How kids end up being left or right handed

How kids end up being left or right handed

As kids mature, they start favouring one hand over the other for major tasks like writing and drawing. But how do kids end up being left or right handed? Is it something that’s coded in their genetics? Or is it really just a matter of personal preference? Let’s take a closer look.


Kids are either categorised as left, right or mixed ‘handed’. This settles around the same time they acquire language skills, which is when they’re about the time they’re four years old. Once they select their favourite, it’s something that tends to stick with them for life.


Left or right handed – the stats around the world

The majority of the world population (roughly 90%) is right-handed. Before they can grasp complex skills like language, kids first have to develop basic sensory and motor abilities. Some experts believe that fine motor capabilities set the stage for acquiring systems necessary for the development of language. After the language is in place, kids decide whether they are left or right handed.


Left or right-handed, or perhaps both?

Prior to the 20-th century, scientists believed left-handedness to be a developmental abnormality. They associated it with dysfunctions like language deficits and mental health disorders. In this era, many left-handed kids were forced to write with their right hands in an attempt to try and “save” them.


Luckily we now understand that handedness isn’t a binary characteristic. We know that it rather exists along a gradient that ranges from strongly left-handed to strongly right-handed. Some kids are right handed when they write but left-handed when they play musical instruments, and vice versa.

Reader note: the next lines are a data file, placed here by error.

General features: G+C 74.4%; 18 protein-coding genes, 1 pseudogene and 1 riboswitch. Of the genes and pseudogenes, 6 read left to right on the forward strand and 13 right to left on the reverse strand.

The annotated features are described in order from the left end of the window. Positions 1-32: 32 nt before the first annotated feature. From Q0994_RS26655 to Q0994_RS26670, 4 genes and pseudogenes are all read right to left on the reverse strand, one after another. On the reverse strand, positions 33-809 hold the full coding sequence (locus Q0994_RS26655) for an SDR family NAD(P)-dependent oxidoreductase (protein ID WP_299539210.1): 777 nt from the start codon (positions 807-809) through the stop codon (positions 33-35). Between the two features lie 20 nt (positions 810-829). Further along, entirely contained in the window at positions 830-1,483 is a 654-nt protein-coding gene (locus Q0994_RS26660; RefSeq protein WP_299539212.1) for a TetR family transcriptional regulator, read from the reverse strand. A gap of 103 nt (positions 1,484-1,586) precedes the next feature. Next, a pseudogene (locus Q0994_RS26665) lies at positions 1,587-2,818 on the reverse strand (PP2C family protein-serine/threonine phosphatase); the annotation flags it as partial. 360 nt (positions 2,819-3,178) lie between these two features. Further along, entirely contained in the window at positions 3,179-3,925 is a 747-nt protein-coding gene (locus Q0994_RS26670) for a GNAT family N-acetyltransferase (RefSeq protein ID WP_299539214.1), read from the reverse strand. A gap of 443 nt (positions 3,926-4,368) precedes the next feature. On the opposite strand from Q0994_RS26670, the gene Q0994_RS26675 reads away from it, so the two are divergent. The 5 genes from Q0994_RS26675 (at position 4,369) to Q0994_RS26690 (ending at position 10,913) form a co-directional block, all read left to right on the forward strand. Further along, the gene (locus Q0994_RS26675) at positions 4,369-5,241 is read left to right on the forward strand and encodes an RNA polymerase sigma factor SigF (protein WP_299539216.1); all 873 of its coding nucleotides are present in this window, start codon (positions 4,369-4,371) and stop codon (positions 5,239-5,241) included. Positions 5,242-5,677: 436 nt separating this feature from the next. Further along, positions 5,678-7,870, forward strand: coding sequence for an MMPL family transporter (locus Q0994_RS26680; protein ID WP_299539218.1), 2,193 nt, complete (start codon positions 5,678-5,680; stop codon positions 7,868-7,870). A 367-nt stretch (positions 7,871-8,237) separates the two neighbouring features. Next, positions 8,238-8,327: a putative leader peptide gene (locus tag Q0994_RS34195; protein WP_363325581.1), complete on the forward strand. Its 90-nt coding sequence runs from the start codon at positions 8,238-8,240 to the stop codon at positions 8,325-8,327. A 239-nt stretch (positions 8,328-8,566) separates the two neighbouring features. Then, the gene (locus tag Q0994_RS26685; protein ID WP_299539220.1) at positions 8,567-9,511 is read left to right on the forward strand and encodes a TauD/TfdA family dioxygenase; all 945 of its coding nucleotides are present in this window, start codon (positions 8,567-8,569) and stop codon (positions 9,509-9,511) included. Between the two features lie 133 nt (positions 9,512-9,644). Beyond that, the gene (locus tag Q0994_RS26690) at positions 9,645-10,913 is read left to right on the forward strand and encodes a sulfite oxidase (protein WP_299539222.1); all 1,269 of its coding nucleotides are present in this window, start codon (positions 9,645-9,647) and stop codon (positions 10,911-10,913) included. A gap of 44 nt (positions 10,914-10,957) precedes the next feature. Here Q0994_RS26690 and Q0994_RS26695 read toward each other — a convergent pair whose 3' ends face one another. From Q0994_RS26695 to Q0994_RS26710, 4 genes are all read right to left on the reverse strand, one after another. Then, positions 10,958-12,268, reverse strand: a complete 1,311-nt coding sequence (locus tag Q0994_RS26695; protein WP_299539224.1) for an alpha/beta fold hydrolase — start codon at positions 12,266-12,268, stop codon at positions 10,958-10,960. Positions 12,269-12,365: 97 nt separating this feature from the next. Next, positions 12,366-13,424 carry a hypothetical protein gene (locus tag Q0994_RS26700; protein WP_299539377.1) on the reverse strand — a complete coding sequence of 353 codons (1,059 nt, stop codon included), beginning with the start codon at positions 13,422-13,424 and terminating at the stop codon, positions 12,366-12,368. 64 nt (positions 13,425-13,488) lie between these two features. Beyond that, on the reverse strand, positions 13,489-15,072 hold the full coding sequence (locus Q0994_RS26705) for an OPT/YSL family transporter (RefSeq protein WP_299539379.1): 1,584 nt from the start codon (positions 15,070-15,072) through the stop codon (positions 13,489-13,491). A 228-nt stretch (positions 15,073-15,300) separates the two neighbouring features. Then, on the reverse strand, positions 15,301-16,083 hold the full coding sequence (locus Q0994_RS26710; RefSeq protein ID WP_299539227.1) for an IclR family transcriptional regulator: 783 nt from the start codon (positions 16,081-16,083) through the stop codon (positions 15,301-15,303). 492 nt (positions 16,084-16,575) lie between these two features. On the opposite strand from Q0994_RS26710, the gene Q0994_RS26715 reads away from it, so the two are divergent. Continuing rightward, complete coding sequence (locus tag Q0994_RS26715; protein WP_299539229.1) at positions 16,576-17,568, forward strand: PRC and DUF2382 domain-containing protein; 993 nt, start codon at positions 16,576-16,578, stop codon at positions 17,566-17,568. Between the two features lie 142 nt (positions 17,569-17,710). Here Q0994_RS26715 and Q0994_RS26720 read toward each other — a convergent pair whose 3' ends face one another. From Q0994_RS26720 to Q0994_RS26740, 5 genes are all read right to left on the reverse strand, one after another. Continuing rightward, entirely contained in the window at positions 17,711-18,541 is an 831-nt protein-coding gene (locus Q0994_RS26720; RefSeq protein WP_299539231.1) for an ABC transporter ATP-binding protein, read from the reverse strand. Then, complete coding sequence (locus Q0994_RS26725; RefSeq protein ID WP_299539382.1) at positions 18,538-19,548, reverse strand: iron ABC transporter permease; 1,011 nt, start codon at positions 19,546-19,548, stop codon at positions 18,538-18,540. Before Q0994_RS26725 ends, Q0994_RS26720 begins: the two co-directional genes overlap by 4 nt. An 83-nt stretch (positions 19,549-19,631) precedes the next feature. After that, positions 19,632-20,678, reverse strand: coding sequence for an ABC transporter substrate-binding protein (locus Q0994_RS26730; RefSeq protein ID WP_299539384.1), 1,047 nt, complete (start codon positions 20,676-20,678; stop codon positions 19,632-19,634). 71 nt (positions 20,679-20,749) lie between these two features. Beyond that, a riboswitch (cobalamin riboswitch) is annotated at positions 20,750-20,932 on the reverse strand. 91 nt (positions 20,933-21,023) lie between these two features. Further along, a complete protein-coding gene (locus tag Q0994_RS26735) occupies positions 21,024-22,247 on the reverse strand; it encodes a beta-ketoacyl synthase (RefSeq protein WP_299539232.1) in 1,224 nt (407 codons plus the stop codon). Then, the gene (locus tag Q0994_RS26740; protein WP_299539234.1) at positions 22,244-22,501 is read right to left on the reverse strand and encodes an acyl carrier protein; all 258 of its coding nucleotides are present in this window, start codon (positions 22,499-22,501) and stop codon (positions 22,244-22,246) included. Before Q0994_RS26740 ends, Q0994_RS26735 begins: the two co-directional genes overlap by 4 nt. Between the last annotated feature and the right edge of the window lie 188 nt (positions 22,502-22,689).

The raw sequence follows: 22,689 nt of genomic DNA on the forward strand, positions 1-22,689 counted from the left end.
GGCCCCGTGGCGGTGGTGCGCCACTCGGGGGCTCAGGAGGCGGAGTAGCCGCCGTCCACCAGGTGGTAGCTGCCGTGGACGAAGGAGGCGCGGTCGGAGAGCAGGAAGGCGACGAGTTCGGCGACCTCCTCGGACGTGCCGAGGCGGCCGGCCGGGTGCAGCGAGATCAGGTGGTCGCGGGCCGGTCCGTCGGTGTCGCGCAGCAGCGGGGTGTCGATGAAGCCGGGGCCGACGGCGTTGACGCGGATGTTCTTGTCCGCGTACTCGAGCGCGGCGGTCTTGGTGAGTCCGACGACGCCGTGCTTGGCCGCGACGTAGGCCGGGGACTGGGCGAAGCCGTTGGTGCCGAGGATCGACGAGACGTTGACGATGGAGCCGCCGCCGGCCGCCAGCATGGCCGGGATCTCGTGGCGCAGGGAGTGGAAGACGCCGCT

Where it all starts

Kids use both their left and right hands when they first start developing their motor skills. Both hands can accomplish simple tasks, so there’s no reason to prefer one over the other. But, for most people, more complex tasks require specialised processing properties of the left hemisphere of the brain. That’s why most kids prefer their right hands for tasks such as writing. There are just 3-4% of the world population that is ambidextrous, meaning they are left-and-right-handed. Kids that have autistic spectrum disorders are most likely to be ambidextrous.


By Jess Green

Jess is a happy father and avid supporter of kiddles, writing occasionally and keeping the website afloat. His favourite kids activity is hiking and teaching kids about nature.

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